The blaze was 80 percent contained Tuesday morning.
About 400 firefighters made progress overnight in battling the fire, Lindbery said.
Winds through the day were expected to be little more than light breezes, with gustier winds expected to return on Wednesday.
"We've got actually a nice little window without wind," Lindbery said.
The fire was burning in light grass and thin chaparral that burns quickly but also fiercely and which was as dry as it normally becomes in June, Lindbery said.
It was sparked by a mobile home fire. Nobody was hurt in that blaze, Lindbery said, and the cause remained under investigation.
At its peak, 40-mph winds pushed winds down a canyon and through orchards and fields. Neighbors on one street grabbed hoses to wet down houses in a cul-de-sac, resident Jackie Gurrola told the Ventura County Star (http://bit.ly/XoOxK0 ).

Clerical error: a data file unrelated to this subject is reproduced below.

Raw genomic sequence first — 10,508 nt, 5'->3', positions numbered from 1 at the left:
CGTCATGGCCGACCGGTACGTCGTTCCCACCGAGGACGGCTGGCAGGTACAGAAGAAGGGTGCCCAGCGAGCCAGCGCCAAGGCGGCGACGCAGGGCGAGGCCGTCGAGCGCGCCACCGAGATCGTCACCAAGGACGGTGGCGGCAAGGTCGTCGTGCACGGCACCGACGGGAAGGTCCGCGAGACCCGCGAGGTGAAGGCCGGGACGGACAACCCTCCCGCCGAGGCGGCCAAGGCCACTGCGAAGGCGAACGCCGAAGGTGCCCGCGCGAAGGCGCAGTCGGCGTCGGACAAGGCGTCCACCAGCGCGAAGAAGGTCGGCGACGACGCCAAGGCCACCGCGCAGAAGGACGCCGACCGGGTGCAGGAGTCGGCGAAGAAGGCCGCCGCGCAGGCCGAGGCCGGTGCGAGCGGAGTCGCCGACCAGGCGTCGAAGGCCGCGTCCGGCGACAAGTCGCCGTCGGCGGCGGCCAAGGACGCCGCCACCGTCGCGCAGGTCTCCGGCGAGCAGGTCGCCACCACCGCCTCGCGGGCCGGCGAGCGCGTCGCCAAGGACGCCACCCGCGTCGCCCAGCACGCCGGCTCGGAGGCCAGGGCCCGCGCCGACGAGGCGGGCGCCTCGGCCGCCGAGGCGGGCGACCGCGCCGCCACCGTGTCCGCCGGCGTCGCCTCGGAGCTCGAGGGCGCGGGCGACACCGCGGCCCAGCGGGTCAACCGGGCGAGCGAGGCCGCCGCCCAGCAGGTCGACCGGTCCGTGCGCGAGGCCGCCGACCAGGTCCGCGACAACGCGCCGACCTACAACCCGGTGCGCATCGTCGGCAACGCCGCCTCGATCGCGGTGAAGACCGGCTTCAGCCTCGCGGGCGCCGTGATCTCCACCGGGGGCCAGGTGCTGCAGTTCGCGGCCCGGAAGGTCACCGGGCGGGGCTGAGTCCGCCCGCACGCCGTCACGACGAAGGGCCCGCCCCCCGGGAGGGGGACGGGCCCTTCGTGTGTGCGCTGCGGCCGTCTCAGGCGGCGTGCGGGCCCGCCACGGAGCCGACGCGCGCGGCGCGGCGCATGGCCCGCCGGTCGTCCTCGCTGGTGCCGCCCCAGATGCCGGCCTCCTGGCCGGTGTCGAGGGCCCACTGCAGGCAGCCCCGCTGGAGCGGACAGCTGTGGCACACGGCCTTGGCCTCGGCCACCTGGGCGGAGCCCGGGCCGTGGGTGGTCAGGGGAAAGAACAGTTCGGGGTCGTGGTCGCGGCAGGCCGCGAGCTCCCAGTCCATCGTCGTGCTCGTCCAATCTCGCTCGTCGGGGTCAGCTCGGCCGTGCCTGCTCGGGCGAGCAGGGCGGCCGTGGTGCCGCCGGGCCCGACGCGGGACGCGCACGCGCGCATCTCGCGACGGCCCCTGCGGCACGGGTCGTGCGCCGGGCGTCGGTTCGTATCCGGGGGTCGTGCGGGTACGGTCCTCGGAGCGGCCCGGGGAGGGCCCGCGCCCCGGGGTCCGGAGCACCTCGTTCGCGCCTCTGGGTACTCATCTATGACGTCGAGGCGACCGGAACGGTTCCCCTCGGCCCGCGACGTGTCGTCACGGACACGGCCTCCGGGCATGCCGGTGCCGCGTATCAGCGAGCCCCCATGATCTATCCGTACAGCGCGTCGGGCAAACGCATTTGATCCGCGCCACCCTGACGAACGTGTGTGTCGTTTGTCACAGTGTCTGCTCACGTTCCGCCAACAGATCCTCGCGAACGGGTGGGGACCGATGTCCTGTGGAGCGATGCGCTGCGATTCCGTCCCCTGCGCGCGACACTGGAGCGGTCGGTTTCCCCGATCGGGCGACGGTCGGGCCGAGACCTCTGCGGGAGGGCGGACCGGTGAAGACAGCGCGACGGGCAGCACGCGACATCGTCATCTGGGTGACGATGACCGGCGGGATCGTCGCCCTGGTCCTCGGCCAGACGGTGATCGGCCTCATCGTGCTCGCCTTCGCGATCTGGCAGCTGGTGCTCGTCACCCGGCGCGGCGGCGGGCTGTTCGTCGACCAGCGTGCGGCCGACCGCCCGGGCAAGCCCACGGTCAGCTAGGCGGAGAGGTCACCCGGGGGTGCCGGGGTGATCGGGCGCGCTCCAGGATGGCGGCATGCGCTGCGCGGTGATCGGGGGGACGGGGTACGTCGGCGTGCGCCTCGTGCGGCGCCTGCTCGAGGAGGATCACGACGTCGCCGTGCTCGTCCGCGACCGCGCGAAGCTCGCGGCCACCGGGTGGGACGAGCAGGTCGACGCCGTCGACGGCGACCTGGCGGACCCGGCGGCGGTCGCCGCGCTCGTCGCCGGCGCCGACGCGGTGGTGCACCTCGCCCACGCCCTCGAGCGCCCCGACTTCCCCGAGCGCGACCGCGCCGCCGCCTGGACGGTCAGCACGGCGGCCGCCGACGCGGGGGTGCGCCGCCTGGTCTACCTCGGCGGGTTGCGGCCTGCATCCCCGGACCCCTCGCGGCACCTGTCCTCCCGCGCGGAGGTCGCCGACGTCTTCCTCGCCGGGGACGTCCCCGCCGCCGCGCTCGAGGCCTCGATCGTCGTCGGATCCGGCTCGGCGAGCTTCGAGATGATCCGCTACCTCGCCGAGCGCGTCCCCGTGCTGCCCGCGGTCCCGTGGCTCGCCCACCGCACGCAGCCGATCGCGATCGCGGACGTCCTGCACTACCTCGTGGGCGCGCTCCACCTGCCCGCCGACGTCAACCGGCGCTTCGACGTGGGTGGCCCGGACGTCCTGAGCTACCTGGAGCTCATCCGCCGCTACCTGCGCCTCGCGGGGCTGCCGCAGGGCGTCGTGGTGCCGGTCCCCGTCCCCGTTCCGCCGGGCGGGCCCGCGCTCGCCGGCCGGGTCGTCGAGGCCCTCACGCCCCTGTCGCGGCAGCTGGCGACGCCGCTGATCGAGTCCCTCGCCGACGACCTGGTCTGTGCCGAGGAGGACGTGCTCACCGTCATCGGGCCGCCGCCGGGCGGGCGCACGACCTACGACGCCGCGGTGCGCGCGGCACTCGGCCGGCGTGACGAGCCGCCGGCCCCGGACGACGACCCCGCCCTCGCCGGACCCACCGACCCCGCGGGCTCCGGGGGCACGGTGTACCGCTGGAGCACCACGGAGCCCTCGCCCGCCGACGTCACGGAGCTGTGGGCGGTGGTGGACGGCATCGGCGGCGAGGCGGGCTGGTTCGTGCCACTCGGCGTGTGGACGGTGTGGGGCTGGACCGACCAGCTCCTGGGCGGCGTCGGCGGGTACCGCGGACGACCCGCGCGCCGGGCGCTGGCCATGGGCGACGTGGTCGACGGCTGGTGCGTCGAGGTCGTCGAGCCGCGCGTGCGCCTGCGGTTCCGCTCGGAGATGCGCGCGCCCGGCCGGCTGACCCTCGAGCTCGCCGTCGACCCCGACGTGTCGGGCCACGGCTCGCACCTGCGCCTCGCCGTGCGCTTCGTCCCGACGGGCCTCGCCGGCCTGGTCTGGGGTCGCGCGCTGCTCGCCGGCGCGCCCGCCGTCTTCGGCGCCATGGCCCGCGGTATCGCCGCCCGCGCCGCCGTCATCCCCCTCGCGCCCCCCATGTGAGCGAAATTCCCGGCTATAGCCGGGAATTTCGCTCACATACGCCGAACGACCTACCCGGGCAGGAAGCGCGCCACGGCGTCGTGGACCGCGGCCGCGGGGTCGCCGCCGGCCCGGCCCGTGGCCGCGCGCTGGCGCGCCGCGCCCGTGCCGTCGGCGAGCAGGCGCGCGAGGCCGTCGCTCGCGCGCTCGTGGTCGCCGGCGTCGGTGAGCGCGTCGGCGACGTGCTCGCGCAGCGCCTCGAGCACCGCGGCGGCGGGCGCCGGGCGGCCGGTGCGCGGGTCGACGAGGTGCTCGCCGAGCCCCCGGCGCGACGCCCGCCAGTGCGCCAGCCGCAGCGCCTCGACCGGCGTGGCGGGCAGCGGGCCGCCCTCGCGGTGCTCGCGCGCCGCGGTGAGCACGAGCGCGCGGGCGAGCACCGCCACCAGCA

Flames came within about 150 yards of her house, she said.
The smoke was thick "even with all the doors and windows closed," Gurrola said. "We're all wearing masks. My husband cut up some T-shirts for us."
Sue and Rick Cuttriss and Susan and Ed Hopkins evacuated and stayed with friends, watching the blaze on television.
"I'm seeing my house right now, and there are fire trucks in my driveway," Susan Hopkins said Monday.
The families have evacuated four other times since they moved in more than 30 years ago.
"We burn every five or six years, so we have the evacuation down to a science," she said.